Forest managed by women has little known trail network near Brownville

By Aislinn Sarnacki

A few things have changed in Williamsburg Forest since I last visited it in December 2015 with my dog Oreo. For one thing, it’s managed by a team of women foresters.

The 180-acre forest is located in Williamsburg Township, just outside of Brownville, and it features 2.3 miles of interconnecting trails for hiking, snowshoeing and cross-country skiing. The first big difference I noted was the name.

When I first visited the property, it was called Penobscot County Demonstration Forest. That was changed to the simpler Williamsburg Forest in 2022, when the Penobscot County Soil and Water Conservation District and a group of women foresters made numerous improvements to the property. Their goal was to make it a “forest for everyone, managed by women,” according to a fresh sign at the trailhead parking area.

Photo courtesy of Aislinn Sarnacki
HOMESTEAD — The fieldstone foundation of the Decker-Lovejoy Homestead can be found in Williamsburg Forest, marked with an interpretive display.

That wasn’t the only new sign. Throughout the trail network, I noticed interpretive displays with information about the history of the property, wildlife, forestry practices, plant identification and more. I love a good educational display. It means that I can learn as I walk. Plus, such signs point out landmarks that I otherwise would have overlooked.

The network is made up of four trails, all marked with colors that match those on the trail map, which is posted at the trailhead and online. This, along with signs posted at trail intersections, makes navigation easy.

The Canyon Trail, which begins at the main parking area, is marked with green blazes. Forming a loop off of the Canyon Trail, the Shelterwood Trail is marked in white. At the end of the Canyon Trail, the Plantation Trail is marked in yellow. And branching off of that, the North Trail forms a loop that’s marked in blue.

Photo courtesy of Aislinn Sarnacki
THROUGH THE FERNS — Juno trots through some ferns on Sept. 29, while exploring Williamsburg Forest.

On Sept. 29 — with my dog, Juno, in tow — I walked all four trails, slowly, inspecting mushrooms and admiring the foliage of trees transitioning into their fall colors. It was nice to share the property with Juno, and it certainly brought back memories of Oreo, who died in 2020. They’re entirely different dogs, but both appeared to enjoy the many scents and sights of that forest.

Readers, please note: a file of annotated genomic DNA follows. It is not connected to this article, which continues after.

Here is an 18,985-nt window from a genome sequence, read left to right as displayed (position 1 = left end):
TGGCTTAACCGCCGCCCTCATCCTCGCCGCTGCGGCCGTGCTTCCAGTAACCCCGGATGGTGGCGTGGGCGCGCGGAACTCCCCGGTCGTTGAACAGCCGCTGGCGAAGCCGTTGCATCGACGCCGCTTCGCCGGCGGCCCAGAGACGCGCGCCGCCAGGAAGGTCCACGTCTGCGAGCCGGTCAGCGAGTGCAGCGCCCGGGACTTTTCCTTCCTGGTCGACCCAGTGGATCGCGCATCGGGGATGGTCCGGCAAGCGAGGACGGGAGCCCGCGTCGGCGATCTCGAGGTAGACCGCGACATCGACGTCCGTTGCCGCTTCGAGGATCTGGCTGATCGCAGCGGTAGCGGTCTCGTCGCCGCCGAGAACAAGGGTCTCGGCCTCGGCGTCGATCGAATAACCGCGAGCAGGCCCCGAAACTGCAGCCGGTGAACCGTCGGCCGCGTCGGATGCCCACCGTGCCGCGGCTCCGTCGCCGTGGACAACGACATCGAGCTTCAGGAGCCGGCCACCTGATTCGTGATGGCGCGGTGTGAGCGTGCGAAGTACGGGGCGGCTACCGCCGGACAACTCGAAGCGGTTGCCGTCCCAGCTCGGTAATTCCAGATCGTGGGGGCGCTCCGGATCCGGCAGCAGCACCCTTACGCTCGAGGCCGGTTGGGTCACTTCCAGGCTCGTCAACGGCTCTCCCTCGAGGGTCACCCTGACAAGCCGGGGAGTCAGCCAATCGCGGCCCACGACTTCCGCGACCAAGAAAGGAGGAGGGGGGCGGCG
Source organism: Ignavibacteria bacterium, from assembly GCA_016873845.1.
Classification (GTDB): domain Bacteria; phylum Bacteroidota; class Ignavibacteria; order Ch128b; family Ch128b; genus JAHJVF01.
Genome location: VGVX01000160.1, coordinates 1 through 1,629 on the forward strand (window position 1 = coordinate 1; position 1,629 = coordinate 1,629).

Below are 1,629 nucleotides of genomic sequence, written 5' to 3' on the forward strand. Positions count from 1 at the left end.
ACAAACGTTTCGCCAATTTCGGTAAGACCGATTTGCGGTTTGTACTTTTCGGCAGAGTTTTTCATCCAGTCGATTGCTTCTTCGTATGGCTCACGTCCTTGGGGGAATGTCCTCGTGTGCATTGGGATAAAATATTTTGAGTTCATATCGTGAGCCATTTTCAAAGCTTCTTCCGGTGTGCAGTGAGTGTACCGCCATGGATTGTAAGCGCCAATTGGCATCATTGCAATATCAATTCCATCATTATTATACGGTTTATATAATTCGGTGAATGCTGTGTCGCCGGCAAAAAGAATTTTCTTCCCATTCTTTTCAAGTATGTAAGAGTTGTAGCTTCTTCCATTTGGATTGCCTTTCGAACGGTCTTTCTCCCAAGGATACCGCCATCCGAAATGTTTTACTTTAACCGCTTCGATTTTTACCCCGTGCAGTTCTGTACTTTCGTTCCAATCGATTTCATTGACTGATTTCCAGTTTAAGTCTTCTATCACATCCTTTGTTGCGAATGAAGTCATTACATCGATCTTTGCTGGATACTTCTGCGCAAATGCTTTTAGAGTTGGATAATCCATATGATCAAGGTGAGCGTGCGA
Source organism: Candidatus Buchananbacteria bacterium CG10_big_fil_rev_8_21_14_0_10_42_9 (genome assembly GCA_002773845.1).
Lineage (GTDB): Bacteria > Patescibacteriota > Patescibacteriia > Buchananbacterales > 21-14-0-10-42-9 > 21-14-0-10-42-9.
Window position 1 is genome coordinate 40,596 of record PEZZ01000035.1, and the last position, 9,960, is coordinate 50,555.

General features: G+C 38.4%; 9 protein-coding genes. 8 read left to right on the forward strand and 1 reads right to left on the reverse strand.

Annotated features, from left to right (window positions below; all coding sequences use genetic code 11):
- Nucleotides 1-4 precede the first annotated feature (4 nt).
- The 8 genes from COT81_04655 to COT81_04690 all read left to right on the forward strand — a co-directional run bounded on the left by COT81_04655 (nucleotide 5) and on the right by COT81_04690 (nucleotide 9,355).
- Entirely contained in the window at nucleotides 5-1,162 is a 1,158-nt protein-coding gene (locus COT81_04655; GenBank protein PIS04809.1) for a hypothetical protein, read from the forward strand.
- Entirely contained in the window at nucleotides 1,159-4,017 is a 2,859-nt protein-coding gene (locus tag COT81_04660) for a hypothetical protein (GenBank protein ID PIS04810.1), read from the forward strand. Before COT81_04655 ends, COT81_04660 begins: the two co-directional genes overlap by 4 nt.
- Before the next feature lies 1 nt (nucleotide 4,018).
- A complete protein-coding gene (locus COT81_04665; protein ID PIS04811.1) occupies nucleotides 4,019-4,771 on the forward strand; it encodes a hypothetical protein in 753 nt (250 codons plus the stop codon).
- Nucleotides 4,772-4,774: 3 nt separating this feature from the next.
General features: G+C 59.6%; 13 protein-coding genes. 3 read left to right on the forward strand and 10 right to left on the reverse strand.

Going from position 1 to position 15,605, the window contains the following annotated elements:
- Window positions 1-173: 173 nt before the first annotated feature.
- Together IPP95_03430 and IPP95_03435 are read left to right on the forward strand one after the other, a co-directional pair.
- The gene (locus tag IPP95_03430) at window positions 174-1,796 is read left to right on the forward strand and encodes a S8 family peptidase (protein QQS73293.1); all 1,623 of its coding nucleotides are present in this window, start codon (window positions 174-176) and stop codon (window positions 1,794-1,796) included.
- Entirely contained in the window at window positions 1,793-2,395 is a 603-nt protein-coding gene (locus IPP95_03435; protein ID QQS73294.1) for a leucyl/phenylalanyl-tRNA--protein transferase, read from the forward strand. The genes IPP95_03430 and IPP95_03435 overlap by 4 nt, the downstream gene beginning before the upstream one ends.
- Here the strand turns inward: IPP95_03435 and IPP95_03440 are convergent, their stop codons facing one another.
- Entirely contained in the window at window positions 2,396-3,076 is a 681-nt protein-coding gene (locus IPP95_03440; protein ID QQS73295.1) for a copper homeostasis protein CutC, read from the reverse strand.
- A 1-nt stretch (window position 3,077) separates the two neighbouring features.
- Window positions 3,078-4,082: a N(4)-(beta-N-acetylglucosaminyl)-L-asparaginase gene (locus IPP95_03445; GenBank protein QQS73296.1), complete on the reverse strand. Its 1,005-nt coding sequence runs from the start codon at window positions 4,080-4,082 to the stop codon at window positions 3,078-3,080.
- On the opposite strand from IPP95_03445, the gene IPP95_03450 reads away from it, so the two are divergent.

In a place that’s so thoroughly wooded, it’s hard to imagine that it was once home to a small farming community that began in the late 1800s. Throughout the trail network are small reminders of that history, including the foundations of two homesteads.

The site of the Larson-Decker Homestead, built in 1876, can be found near the main parking area; and the impressive fieldstone foundation of the Decker-Lovejoy Homestead, built around the same time, can be found near the outdoor classroom. Signs featuring old photos and information can be found at each of the sites. 

Photo courtesy of Aislinn Sarnacki
MUSHROOMS — Giant white mushrooms grow out of a tree in Williamsburg Forest.

In the 1930s, the property became a part of the White Mountains National Forest. And in 1980, the land was deeded to the Piscataquis County Soil and Water Conservation District. It has since become a place of outdoor education and recreation, though it’s certainly not a bustling location, from my experience. Being somewhat off the beaten track, it’s a peaceful place to enjoy the wilderness.

The forest is full of wildlife. In fact, it’s featured in the Maine Audubon Birding Guide. While there in late September, I noticed fresh piles of moose and deer poop. I spooked a ruffed grouse, and I watched a barred owl soar through the trees, pursued by a smaller bird, or maybe it was the other way around. 

The trails are well-marked and easy to follow, but a few short sections were a little overgrown. That didn’t bother me one bit, but I do suggest wearing pants to prevent your legs from being scratched by encroaching vegetation.

This time of year, I’m often preoccupied with wild mushrooms. Many fungi species put on a final show before winter sets in. So, a major highlight of my recent trip to Williamsburg Forest was the variety of mushrooms I found. Not being a fungi expert, I can only guess at their identifications. But I believe I found some massive oyster mushrooms, each cap about as large as one of my hands, fingers outstretched.

I also found clusters of yellow-orange mushrooms with velvety brown-black stocks growing out of a dead tree. Small, red-capped mushrooms popped out of the leaf litter here and there. And on a mossy log near a brook, I found a community of brown mushrooms with frilly edges to their round caps. It was quite a whimsical scene.

If you haven’t been to this forest before and want to check it out, a great introduction would be the upcoming Fall Forestry Field Tour, running from 9 a.m. to noon on Oct. 15. Local experts will lead attendees on the updated trails, sharing their knowledge about forest management. 

The tour is just one of the many public programs and workshops held by the Piscataquis County Soil and Water Conservation District. 

Whether you attend the tour or visit the trail network on your own, keep an eye out for my favorite interpretive display. It points out three “legacy” white pines, which are among the oldest trees on the property. They were likely left untouched when the land was first cleared for farming. 

As a Mainer, I’ve seen my share of massive white pines, but they never fail to fill me with awe.

The Williamsburg Forest trails are free for the public to use, year round. Dogs are permitted. To learn more about this property, visit

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